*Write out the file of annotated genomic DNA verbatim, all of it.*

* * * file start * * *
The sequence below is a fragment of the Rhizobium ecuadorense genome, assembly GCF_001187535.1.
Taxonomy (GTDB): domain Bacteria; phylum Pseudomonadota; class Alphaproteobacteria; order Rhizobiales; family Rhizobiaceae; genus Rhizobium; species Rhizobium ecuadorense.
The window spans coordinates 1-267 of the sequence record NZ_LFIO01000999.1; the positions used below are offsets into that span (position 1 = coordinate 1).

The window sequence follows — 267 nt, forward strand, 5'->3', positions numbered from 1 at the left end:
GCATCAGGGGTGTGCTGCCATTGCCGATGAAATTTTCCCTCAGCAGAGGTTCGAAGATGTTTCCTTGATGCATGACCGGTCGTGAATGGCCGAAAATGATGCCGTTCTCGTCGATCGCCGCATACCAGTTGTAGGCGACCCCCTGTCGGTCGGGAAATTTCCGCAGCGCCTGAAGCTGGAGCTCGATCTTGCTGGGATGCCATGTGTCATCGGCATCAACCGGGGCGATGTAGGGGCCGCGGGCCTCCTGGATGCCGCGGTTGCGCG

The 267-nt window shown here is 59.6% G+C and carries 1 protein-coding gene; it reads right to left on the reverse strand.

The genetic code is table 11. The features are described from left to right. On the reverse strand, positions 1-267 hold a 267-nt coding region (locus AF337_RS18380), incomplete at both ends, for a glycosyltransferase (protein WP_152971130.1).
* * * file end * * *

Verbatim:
The sequence below is a fragment of the Rhizobium ecuadorense genome, assembly GCF_001187535.1.
Taxonomy (GTDB): domain Bacteria; phylum Pseudomonadota; class Alphaproteobacteria; order Rhizobiales; family Rhizobiaceae; genus Rhizobium; species Rhizobium ecuadorense.
The window spans coordinates 1-267 of the sequence record NZ_LFIO01000999.1; the positions used below are offsets into that span (position 1 = coordinate 1).

The window sequence follows — 267 nt, forward strand, 5'->3', positions numbered from 1 at the left end:
GCATCAGGGGTGTGCTGCCATTGCCGATGAAATTTTCCCTCAGCAGAGGTTCGAAGATGTTTCCTTGATGCATGACCGGTCGTGAATGGCCGAAAATGATGCCGTTCTCGTCGATCGCCGCATACCAGTTGTAGGCGACCCCCTGTCGGTCGGGAAATTTCCGCAGCGCCTGAAGCTGGAGCTCGATCTTGCTGGGATGCCATGTGTCATCGGCATCAACCGGGGCGATGTAGGGGCCGCGGGCCTCCTGGATGCCGCGGTTGCGCG

The 267-nt window shown here is 59.6% G+C and carries 1 protein-coding gene; it reads right to left on the reverse strand.

The genetic code is table 11. The features are described from left to right. On the reverse strand, positions 1-267 hold a 267-nt coding region (locus AF337_RS18380), incomplete at both ends, for a glycosyltransferase (protein WP_152971130.1).